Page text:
Review - The Post
By midlandsmovies, May 5 2018 09:47AM
The Post (2018) Dir. Steven Spielberg
Is there anything worse than the comment “oh, it’s so the film we need right now”? I think not, and Spielberg doubles down on this statement and runs with it in his ‘analysis’ of the politics of 1970s newspaper journalists and their attempts to expose corruption, in his new flick The Post. In short, what we get is a few Oscar-worthy actors (Meryl Streep, Tom Hanks) idly going through their high-quality motions as they discuss the repercussions of the Washington Post publishing Vietnam secrets buried in the Pentagon Papers.
With Spielberg’s track record, you’d expect nothing less than a well-constructed film but I found its constant pandering to topical issues so heavy-handed that the obvious parallels with current concerns about the US administration were undermined by a rather obvious delivery.
Spielberg’s floating camera and long takes are noticeable as we follow the newspaper’s owner (Streep as Katharine Graham) who is shown having her words literally taken from her mouth by male colleagues at board meetings even though the newspaper is in her hands. Spielberg tackles sexual politics as well as governmental politics, as she is shown physically placed behind groups of males and pushed out of the picture. But once they get hold of these confidential papers, she rises to take a stand and prepares to defy the newspaper's lawyers and publish the damning documents.
Early on, the Washington Post are banned from covering the wedding of Richard Nixon’s daughter' which parallels Trump – who is another grandiose self-obsessed and ugly White House figure much like Nixon himself. A clever highlight for me was showing Nixon from a distance – literally spying on him – like he did on others, and was a great way to foreshadow Watergate along with the constant shady phone-calls throughout.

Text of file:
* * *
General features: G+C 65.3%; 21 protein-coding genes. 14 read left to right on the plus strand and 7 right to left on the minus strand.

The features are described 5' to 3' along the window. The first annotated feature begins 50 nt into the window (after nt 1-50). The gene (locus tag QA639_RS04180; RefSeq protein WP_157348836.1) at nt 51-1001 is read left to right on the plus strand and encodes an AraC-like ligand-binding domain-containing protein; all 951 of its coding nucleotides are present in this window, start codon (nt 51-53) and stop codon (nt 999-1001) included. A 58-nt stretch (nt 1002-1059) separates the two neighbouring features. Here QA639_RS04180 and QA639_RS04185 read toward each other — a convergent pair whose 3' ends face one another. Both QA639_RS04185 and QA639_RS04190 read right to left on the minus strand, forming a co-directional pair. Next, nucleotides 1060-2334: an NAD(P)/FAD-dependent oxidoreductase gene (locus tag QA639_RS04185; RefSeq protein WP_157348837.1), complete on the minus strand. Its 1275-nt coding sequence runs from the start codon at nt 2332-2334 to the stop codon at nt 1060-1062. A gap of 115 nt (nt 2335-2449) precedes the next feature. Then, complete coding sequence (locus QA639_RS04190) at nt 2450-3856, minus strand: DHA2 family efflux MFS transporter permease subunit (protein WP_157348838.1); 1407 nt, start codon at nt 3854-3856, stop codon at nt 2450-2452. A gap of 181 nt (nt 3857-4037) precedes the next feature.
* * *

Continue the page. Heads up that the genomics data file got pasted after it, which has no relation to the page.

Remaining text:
Alongside this, the actors are often framed in silhouette – with illumination coming from windows (a metaphorical light at the end of the tunnel) – whilst Spielberg also uses slow zooms to echo the surveillance style of The Conversation and other political thrillers from the time. A 4-way telephone conversation hints at crossed-wires and the soundtrack has a mix of John Williams echoing his own JFK melodramatic strings with some of his Catch Me If You Can retro style.
Spielberg’s masterful control of the medium is without peer and his close-ups of the intricacies of the printing press were a beautifully staged montage of a technology long-gone. And the endless piles of paper the journalists sift through are here today in an aternative electronic format as seen on Wikileaks. Old fashioned but still powerful.
It’s just that my personal taste is predisposed to be wary of “topical” films like this obvious attempt. And The Post feels very by-the-book. The movie comes along with a well-respected filmmaker choosing the most blatant of tropes – “Hey, Nixon is like Trump! These secret papers are like Wikileaks! Journalists are being oppressed today!” Relevent? Yes. Rather tedious and obvious to all? Sadly I’d argue yes again. And hugely to its detriment.
For me, it is so representative of his two-trick pony current output – political allegories like Bridge of Spies, Lincoln and War Horse and his sub-par CGI heavy flicks like Tintin, BFG and Ready Player One - as films that haven't touched me in the way his past classics have. The Post therefore ends up going through the motions like a well organised print of a newspaper and this rag is ultimately disposable at the end of the day.
Midlands Movies Mike